The Supreme Court split along ideological lines Wednesday in ruling that a California regulation that gives union organizers access to workers on the state’s farms violates the rights of the property owners.
That is the kind of uncompensated “taking” of private property by the government that the Constitution forbids, he wrote.
At stake was a landmark law, unique to California, passed in 1975 to “ensure peace in the agricultural fields” between workers and growers. It was the first to recognize farmworkers’ collective bargaining rights, the product of the movement led by César E. Chávez, Dolores Huerta and others.
The state gives union organizers access, with advance notice, to growers’ property three times a day for no more than four 30-day periods in a calendar year. It restricts organizers to meeting with workers one hour before work, one hour during their lunch break and one hour after work.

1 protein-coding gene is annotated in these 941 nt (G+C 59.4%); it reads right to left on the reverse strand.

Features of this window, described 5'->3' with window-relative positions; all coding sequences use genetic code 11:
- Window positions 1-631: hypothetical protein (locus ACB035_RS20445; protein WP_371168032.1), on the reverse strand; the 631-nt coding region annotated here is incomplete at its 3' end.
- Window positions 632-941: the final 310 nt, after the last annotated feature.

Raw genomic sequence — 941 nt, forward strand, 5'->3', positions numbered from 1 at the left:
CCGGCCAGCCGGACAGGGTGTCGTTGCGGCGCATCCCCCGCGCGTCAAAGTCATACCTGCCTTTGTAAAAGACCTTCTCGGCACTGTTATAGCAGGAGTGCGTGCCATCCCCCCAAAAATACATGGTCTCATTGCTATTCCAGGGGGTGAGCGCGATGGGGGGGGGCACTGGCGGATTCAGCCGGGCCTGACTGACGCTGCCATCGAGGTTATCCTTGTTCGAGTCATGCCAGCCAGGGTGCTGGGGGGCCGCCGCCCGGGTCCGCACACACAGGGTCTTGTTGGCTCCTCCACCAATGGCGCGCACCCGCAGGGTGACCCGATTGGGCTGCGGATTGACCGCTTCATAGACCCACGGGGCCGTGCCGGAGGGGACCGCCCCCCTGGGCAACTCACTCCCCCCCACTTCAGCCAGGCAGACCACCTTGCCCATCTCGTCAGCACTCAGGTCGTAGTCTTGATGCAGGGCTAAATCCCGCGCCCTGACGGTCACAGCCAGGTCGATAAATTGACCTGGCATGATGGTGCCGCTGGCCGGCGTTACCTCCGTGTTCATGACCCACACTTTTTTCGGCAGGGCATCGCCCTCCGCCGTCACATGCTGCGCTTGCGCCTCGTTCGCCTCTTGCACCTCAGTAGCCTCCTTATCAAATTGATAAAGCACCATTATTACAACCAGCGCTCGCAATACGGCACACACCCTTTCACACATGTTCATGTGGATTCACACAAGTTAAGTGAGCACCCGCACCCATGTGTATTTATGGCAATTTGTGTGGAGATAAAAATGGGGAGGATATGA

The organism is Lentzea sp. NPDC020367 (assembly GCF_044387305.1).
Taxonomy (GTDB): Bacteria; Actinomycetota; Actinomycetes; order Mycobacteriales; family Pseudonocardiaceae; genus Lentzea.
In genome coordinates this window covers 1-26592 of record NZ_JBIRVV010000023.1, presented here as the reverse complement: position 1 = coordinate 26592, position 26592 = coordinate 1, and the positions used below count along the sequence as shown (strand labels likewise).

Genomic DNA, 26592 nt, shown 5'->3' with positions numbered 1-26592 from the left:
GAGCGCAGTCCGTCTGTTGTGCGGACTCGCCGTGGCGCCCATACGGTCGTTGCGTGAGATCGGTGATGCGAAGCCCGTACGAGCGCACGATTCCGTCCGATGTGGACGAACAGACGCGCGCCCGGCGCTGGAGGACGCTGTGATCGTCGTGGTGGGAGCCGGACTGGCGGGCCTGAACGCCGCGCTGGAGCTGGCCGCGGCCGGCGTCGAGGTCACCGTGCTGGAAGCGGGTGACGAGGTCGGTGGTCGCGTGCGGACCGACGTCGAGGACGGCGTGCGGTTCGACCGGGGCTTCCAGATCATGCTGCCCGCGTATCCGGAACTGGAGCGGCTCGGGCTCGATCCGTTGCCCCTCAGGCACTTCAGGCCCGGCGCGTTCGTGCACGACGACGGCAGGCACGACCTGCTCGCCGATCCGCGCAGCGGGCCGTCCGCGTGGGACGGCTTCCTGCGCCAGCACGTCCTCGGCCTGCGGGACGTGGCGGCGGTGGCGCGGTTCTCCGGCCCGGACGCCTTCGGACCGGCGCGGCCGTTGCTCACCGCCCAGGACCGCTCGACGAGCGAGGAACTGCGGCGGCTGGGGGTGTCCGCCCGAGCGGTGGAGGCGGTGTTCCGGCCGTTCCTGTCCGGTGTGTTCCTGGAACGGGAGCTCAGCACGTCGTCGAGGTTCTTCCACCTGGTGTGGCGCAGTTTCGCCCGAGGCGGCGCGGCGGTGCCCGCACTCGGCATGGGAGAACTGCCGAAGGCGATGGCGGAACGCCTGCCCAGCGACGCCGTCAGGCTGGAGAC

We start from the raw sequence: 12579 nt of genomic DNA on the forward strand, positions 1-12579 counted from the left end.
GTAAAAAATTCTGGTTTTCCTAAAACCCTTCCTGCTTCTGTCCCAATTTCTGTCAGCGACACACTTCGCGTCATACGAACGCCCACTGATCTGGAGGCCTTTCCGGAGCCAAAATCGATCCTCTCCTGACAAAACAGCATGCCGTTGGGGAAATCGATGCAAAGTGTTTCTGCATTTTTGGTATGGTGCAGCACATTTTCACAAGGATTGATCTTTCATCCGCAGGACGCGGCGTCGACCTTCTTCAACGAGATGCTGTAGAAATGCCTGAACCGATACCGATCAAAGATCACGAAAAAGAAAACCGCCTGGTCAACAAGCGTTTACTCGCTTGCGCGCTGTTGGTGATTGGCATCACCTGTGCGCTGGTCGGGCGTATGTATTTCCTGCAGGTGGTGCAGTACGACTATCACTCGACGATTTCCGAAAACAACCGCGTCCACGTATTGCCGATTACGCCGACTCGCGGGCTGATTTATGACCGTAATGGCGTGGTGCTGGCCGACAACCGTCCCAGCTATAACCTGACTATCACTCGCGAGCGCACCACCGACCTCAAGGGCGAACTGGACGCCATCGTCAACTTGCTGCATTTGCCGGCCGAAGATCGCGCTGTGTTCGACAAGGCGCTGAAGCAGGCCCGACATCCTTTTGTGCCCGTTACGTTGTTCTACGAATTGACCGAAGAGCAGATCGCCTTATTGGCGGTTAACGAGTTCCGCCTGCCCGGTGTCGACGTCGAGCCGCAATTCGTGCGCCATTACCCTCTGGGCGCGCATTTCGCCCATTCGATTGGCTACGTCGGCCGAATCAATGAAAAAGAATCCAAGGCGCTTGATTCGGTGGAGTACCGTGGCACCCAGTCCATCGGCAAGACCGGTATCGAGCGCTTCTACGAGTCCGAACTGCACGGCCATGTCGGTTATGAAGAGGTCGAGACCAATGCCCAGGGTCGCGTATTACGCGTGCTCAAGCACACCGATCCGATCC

In reality, California and the unions argued, organizing efforts rarely last that long.
The court’s decision was the latest in a string of setbacks for organized labor at the high court, and a long-sought victory for property rights groups.
“Today’s decision affirms that one of the most fundamental aspects of property is the right to decide who can and can’t access your property,” said Joshua Thompson, an attorney for the Pacific Legal Foundation who argued the case on behalf of growers who contested the state’s regulation.